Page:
Same for me. What I experienced was nothing compared to our guys in the recent conflicts, so I don't consider myself as having done anything worth thanking for. It was a job, I got paid, and college money on top of that. Yes, you technically put yourself in harm's way just by joining, but since even my brief deployment was all of a few weeks, it doesn't compare to some other grunt's back to back 18 month grueling slugfest through hundreds of miles of IED infested roads, snipers, and random mortar attacks, not to mention all the direct combat, etc.

+2. A lot of people saw more action in their first 2 years in than I did in 24 years. 

Link to comment
Share on other sites

Rather than any of the statements in either list, I'd prefer to let a veteran talk about what's on his or her mind. I've known a number who experienced active duty and will not talk about their service. I'm not going to bring up the topic and force them into a conversation they'd rather avoid.

Link to comment
Share on other sites

Whenever my sons and I see members of the armed forces past or present, we try to tell them thank you for serving.  That is it.

 

Have had some good conversations based on these attempts, and have never once felt like we had done the wrong thing.  Have gotten smiles, tears, hand shakes, service coins and some great stories.

Link to comment
Share on other sites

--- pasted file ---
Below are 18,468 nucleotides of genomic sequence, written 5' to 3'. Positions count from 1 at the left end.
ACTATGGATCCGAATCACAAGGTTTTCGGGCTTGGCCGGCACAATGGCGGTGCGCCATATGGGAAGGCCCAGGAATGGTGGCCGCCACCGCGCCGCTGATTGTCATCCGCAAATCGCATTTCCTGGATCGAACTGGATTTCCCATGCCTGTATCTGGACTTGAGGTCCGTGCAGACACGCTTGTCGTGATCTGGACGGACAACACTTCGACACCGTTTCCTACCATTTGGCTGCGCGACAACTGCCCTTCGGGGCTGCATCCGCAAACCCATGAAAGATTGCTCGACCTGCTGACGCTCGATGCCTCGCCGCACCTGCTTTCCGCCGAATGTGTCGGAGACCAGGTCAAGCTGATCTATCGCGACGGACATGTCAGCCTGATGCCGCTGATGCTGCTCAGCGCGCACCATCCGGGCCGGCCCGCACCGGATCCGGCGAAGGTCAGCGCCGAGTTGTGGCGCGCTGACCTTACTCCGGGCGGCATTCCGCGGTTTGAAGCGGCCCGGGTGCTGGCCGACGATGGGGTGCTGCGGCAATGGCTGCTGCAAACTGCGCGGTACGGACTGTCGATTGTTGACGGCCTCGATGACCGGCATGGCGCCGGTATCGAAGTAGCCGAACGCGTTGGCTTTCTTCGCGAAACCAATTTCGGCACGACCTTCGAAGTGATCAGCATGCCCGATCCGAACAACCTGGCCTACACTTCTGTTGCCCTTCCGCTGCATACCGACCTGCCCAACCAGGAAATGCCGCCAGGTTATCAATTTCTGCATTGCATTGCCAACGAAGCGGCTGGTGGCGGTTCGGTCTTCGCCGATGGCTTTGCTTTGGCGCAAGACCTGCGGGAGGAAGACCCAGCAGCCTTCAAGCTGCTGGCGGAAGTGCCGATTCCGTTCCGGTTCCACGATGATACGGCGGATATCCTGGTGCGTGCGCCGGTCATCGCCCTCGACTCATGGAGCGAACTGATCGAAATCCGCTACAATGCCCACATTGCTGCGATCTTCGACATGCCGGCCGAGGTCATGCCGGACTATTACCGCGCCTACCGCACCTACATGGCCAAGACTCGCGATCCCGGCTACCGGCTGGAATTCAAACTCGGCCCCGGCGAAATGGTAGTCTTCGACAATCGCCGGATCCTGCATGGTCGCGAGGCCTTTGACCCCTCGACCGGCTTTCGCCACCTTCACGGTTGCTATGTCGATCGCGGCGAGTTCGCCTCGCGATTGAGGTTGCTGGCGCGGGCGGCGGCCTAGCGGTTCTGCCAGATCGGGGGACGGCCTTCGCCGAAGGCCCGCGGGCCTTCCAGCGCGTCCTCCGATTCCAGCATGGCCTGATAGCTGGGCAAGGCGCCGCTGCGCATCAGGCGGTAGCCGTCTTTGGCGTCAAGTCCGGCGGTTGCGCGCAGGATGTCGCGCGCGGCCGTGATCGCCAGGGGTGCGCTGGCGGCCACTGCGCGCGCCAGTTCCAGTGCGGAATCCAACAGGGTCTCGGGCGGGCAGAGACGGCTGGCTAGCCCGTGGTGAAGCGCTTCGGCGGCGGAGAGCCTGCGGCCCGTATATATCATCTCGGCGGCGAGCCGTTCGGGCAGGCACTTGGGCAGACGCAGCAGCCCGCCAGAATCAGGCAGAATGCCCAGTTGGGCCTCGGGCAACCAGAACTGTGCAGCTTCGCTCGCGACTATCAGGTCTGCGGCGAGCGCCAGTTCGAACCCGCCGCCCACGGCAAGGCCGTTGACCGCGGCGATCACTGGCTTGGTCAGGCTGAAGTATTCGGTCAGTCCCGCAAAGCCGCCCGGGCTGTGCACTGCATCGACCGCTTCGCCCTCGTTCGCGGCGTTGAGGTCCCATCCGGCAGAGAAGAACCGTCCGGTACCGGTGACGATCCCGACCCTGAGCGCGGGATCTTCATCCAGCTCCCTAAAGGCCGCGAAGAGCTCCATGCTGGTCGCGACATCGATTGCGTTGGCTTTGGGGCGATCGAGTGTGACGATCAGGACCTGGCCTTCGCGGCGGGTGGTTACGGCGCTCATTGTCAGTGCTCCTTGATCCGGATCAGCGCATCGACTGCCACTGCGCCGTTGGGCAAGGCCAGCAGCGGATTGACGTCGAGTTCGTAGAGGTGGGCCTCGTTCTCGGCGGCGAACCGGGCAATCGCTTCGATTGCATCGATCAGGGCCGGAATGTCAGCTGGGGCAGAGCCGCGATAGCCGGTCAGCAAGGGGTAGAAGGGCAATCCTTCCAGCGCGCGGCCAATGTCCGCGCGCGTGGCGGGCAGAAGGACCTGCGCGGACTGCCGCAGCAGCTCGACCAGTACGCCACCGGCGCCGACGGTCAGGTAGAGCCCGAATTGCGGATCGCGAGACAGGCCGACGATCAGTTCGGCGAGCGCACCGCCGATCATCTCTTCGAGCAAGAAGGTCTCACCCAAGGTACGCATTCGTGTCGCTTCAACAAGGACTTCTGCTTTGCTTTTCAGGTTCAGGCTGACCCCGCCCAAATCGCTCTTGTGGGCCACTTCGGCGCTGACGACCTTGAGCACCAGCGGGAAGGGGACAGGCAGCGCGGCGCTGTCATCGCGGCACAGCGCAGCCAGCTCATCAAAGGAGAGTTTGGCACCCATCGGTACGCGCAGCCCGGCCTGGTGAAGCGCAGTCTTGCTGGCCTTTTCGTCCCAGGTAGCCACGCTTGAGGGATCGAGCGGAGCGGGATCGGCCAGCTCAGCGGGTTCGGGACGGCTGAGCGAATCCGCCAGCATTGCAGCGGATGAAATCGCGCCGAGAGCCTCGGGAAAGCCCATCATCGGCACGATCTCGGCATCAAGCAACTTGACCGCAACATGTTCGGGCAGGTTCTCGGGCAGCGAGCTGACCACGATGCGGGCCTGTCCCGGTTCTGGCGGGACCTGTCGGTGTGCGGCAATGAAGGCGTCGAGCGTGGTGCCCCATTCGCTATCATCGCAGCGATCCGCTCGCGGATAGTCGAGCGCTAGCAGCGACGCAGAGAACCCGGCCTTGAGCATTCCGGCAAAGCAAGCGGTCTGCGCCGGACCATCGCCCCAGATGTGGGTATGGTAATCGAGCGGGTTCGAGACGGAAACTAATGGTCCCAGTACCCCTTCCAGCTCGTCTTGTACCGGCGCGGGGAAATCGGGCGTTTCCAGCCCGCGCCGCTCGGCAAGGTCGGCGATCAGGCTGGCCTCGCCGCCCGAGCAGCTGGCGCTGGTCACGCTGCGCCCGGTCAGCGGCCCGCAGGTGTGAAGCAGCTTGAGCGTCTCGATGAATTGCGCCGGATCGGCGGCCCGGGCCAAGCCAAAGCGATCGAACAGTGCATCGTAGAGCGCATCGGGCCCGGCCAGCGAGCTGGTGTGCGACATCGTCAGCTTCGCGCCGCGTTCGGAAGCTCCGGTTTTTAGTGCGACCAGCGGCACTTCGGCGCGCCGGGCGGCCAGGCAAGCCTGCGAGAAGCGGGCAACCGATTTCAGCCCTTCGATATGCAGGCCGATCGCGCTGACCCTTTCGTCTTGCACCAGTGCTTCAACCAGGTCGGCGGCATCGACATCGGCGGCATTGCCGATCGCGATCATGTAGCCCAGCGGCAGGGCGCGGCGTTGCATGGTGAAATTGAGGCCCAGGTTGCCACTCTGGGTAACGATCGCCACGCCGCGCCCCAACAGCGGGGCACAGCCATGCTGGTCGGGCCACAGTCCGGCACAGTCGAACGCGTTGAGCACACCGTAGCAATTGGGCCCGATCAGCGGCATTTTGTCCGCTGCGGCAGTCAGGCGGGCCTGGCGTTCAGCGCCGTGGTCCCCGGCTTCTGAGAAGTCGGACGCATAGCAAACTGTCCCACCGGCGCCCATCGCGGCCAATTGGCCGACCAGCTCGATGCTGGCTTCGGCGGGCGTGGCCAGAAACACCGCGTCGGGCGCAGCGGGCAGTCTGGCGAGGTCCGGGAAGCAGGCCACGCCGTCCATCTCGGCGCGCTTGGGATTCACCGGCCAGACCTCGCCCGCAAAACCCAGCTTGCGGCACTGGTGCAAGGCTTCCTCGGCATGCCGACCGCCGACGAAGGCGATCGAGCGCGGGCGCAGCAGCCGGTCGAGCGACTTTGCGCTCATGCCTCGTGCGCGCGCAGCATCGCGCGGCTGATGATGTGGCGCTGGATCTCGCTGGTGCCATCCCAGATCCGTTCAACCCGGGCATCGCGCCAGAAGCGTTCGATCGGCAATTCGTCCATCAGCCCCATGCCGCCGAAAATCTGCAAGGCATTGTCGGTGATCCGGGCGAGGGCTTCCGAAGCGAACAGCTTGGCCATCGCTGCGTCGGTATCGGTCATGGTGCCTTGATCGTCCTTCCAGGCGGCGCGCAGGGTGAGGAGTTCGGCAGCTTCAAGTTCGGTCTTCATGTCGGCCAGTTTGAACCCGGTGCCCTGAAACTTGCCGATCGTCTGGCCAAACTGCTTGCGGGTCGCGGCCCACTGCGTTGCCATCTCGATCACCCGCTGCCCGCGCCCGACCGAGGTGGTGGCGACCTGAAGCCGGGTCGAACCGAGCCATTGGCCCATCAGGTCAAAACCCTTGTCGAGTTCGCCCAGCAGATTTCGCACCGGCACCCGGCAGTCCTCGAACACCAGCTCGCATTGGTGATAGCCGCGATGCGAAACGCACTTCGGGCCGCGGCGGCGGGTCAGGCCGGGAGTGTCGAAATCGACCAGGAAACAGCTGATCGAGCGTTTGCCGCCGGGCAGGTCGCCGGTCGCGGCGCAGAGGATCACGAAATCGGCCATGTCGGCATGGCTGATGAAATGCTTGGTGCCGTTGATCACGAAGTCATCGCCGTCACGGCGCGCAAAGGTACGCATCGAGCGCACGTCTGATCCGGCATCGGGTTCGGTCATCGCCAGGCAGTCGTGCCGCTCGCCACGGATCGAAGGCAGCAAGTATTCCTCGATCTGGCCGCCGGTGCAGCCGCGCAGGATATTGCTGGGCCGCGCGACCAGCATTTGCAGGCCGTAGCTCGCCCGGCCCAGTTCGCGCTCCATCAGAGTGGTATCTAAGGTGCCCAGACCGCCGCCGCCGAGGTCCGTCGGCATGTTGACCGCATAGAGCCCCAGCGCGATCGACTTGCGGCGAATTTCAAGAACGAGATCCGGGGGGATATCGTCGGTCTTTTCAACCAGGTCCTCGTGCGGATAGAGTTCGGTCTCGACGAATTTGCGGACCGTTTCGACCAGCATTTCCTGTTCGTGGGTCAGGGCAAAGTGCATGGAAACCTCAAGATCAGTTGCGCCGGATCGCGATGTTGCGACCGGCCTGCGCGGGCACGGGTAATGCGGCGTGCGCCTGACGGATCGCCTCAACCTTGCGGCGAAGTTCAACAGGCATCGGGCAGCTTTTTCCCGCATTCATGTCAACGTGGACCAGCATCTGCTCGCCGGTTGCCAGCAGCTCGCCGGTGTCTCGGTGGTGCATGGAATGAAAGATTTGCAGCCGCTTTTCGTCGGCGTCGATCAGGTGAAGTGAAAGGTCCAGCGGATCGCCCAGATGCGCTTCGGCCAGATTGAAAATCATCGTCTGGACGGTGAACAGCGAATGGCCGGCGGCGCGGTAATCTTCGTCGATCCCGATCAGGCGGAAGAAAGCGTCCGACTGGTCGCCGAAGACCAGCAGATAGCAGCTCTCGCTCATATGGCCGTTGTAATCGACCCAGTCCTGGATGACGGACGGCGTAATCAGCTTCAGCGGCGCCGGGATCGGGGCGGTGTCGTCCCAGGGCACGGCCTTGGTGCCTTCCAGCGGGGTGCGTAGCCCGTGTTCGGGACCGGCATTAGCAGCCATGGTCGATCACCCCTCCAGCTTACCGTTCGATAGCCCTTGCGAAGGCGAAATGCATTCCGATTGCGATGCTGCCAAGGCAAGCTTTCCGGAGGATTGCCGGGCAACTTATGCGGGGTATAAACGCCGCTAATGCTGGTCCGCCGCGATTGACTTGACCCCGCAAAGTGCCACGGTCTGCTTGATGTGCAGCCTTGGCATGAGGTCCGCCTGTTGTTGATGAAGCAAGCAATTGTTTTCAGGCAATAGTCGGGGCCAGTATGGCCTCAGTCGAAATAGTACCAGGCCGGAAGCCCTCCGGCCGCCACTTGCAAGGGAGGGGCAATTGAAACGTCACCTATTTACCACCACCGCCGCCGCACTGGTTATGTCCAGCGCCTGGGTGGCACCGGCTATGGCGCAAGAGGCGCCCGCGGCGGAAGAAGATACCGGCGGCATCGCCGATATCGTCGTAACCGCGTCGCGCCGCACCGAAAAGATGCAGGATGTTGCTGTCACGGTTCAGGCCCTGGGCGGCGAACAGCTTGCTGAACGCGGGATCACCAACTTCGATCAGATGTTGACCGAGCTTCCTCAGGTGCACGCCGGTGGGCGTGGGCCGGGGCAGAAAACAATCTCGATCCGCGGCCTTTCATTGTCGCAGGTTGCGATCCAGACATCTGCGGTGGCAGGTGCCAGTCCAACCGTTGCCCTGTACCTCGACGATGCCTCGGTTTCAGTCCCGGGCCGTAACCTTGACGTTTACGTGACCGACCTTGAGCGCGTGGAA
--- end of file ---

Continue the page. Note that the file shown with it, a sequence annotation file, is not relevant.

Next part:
It kinda bothers me when people thank me on Memorial Day.

 

I'm a little weird about the whole "veteran" thing.  Yes, I served in the Armed forces.  Yes, I was in during times when I got a medal for being active at a time of war (or conflict, or whatever the first Gulf War was). 

 

But I never saw any action.  The closest I came was being on a 4 hour standby to be ready to go to Korea and whoop some ass over there if needed.  But luckily for me the call never came.

 

I think veterans are those people who were at Normandy.  Veterans have war stories, real ones.  Veterans saw some nasty things and probably don't want to re-live them. 

 

I got sunburned while running on Okinawa. 

 

A veteran is anyone who volunteered for the duty, in my opinion.  Whether they got sent to "get yer ass killed" country or not.  You went in with the possibility that it might happen, even if it didn't.

 

I have great respect for anyone who served honorably in our Armed Forces.  I think it has become harder to do as more people have the potential to get sent to do dangerous things in support of a cause they might question, for a nation whose governing body that may be out of touch with what it really means to serve. 

 

And yet to do it anyway, knowing that we *do* need people to serve --that commands my respect.

Link to comment
Share on other sites

Whenever my sons and I see members of the armed forces past or present, we try to tell them thank you for serving.  That is it.

 

Have had some good conversations based on these attempts, and have never once felt like we had done the wrong thing.  Have gotten smiles, tears, hand shakes, service coins and some great stories.

 

That statement, thanking a veteran for serving, would feel uncomfortable to me. Those I know who have been in military service tend to say little about it, as if they are trying to forget.

 

If you are able to thank someone for serving, in a gentle and non-intrusive manner, I am impressed. 

Link to comment
Share on other sites

Create an account or sign in to comment

You need to be a member in order to leave a comment

Create an account

Sign up for a new account in our community. It's easy!

Register a new account

Sign in

Already have an account? Sign in here.

Sign In Now
 Share

  • Recently Browsing   0 members

    • No registered users viewing this page.
×
×
  • Create New...